Is the definite article correct/necessary in sentences like the following? A line that intersects (the) circle C. We can see that (the) function f has a maximum at x=0. Draw a line past (the) edge E. ...
1
vote
1answer
87 views

“derivative” is to “derive” as “primitive function” is to “?”

Basically, what is the opposite verb of "derive", i.e. "to take the primitive function of"? (Context: I'm trying to make wolframAlpha take the primitive of a function, but I can't get formulation ...
6
votes
3answers
1k views

Is there a word for opposite numbers?

Example: -100 and +100 - is there a way of describing the relationship between these numbers? Obviously, I've already come up with "opposite", is there anything else? This is for use in an email. ...
3
votes
1answer
58 views

If A subtends B, can B also subtend A?

I wrote: Things farther away subtend smaller angles at the eye. Wiktionary has this example of the usage of "subtend:" A 43° angle subtends an arc about ¾ meter long on a circle with a ...
0
votes
2answers
102 views

Should I use 'follow lemma (1)' or 'follow from lemma (1)'?

In mathematical papers, some theorems are proved based on some existing lemmas. Then, should I use Following lemma (1), we prove... or Following from lemma (1), we prove...
0
votes
1answer
139 views

When advertisers say product X has N times less 'thing' than product Y, what do they mean [duplicate]

Here is an example: NESTLÉ a+ SLIM Milk has 15 times less fat than regular toned milk. Source:http://www.nestle.in/brands/nestleaplusslim So the question is this: say regular toned milk has 100 ...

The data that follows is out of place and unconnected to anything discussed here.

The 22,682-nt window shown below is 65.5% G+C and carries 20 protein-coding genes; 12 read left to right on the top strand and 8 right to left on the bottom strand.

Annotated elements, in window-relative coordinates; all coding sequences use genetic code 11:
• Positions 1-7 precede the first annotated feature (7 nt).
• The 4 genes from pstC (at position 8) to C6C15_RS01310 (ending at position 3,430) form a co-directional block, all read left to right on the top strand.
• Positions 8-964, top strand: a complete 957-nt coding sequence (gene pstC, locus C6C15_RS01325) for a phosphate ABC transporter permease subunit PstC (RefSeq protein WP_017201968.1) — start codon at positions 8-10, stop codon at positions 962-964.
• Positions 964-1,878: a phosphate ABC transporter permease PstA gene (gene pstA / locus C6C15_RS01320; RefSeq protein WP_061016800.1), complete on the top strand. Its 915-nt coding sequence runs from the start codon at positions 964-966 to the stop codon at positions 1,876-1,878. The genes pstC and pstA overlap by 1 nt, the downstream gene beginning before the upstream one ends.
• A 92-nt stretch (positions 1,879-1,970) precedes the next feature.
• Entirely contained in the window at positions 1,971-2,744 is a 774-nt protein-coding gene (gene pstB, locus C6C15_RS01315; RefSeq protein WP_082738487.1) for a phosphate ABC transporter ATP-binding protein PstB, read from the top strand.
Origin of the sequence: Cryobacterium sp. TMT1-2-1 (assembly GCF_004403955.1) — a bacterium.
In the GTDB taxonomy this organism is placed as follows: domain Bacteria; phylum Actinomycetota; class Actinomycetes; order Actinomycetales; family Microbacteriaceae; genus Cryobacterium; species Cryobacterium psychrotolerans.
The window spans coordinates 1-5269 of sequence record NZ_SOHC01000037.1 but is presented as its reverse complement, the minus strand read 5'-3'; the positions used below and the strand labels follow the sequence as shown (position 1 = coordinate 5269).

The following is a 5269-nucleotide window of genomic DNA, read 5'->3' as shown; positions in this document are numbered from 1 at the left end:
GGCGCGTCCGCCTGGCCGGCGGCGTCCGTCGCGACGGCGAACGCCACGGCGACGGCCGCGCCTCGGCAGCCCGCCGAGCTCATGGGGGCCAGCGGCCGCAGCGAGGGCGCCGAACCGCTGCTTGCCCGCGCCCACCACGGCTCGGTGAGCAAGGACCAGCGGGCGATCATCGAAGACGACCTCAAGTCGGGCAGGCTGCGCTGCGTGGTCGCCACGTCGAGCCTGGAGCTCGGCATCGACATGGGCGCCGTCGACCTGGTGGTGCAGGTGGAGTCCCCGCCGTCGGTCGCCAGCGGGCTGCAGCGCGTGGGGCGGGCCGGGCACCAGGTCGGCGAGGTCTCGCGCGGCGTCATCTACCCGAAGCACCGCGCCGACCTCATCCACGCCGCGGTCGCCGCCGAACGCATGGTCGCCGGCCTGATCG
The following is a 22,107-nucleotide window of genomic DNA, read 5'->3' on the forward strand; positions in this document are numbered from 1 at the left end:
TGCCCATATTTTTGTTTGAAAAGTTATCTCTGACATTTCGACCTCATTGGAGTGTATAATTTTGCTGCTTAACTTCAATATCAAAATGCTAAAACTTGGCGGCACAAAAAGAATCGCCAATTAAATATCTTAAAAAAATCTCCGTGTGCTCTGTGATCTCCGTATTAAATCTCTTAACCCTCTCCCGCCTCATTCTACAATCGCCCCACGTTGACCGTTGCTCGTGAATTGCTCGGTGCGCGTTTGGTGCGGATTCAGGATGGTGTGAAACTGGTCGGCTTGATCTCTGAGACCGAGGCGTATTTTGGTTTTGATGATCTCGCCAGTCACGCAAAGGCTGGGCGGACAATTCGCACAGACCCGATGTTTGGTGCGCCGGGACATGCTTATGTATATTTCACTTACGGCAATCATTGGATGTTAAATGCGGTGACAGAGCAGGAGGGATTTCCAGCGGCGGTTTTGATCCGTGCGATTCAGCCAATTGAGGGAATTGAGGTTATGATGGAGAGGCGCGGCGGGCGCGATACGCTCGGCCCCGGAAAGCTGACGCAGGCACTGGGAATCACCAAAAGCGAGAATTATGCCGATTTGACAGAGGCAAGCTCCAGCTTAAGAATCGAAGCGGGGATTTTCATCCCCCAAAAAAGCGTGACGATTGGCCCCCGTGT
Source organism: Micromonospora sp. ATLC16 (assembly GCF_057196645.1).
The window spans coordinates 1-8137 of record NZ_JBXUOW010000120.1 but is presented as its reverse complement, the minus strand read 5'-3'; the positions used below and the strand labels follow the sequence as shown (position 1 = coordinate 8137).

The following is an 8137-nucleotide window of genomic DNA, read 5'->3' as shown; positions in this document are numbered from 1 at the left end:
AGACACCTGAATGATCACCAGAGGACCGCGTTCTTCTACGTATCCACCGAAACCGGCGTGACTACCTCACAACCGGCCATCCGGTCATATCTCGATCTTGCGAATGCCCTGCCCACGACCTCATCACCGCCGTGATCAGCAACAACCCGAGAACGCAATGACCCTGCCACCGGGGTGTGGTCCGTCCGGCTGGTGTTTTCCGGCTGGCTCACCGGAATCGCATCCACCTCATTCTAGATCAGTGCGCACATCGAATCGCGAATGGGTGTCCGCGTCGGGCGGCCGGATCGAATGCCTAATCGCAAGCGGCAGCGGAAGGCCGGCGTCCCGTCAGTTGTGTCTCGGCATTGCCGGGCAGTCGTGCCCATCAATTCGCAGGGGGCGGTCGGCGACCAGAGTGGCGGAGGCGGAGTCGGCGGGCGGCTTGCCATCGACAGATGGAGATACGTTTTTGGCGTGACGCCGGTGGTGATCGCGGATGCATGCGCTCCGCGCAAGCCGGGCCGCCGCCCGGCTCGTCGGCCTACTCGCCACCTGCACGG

0
votes
2answers
347 views

Difference between “evaluate as” and “evaluate to”

Does the expression 1+1 evaluate as 2 or does it evaluate to 2? Is one (or both) of the above not proper English or misused in this context, or are they both okay?
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votes
1answer
49 views

using amidst in mathematic [closed]

I use a very formal writing style. If I want to say that I calculate a function between 5 times between each two points, can I use amid these ways? The function f(t) is calculated 5 times amidst ...
1
vote
1answer
113 views

Is there a word that means “derivative-able”?

I'm just curious, so is there a word that you could use to express that a mathematical function has a derivative?
1
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3answers
77 views

Comma and arithmetics

Should one put a comma before an arithmetic operation? What about long expressions? Example: The final distance is equal to the initial distance plus initial velocity multiplied by time, plus half ...
2
votes
1answer
256 views

Do we have to use ordinals with largest/smallest?

In every-day language, I would say, "Give me the fifth largest pumpkin you have"; that is I would use the ordinal. However, this feels clunky in mathematical texts, especially when reading out loud: ...
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2answers
528 views

What comes after the ducentiquinquagintasexions?

Hypercomplex numbers that use the Cayley-Dickson construction seem to follow a Latin naming convention related to the size of the algebra (which is always a power of two). As an English.SE question, ...
1
vote
2answers
122 views

Genitive: with or without “the” [closed]

I would like to know which variant is correct: "Decimal expansion of the first generalized Euler's constant" "Decimal expansion of first generalized Euler's constant" "Decimal expansion of the ...
1
vote
0answers
54 views

Nonabelian or non-abelian?

I asked this question on Mathematics Stack Exchange (here) but I haven't had any luck so far. Allow me to copy the question: If I wanted to be scrupulous about correct spelling, is there any reason ...